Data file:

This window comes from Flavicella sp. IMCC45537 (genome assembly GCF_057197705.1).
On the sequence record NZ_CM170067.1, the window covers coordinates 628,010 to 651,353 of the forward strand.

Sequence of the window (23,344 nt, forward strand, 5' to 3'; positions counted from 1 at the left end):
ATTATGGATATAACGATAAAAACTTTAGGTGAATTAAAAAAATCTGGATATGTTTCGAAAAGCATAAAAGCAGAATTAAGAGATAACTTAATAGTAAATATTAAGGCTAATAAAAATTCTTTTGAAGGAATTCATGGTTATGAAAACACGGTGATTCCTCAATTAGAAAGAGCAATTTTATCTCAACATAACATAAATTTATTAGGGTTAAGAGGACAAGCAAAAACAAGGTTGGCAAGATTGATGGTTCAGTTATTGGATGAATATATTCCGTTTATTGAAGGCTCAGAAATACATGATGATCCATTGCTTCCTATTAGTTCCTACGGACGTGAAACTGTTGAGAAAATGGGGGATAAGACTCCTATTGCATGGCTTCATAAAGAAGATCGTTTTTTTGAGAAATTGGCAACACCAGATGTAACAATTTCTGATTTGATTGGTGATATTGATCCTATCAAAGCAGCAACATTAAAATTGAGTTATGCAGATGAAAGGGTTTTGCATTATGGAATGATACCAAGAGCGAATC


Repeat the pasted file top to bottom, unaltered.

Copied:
This window comes from Flavicella sp. IMCC45537 (genome assembly GCF_057197705.1).
On the sequence record NZ_CM170067.1, the window covers coordinates 628,010 to 651,353 of the forward strand.

Sequence of the window (23,344 nt, forward strand, 5' to 3'; positions counted from 1 at the left end):
ATTATGGATATAACGATAAAAACTTTAGGTGAATTAAAAAAATCTGGATATGTTTCGAAAAGCATAAAAGCAGAATTAAGAGATAACTTAATAGTAAATATTAAGGCTAATAAAAATTCTTTTGAAGGAATTCATGGTTATGAAAACACGGTGATTCCTCAATTAGAAAGAGCAATTTTATCTCAACATAACATAAATTTATTAGGGTTAAGAGGACAAGCAAAAACAAGGTTGGCAAGATTGATGGTTCAGTTATTGGATGAATATATTCCGTTTATTGAAGGCTCAGAAATACATGATGATCCATTGCTTCCTATTAGTTCCTACGGACGTGAAACTGTTGAGAAAATGGGGGATAAGACTCCTATTGCATGGCTTCATAAAGAAGATCGTTTTTTTGAGAAATTGGCAACACCAGATGTAACAATTTCTGATTTGATTGGTGATATTGATCCTATCAAAGCAGCAACATTAAAATTGAGTTATGCAGATGAAAGGGTTTTGCATTATGGAATGATACCAAGAGCGAATC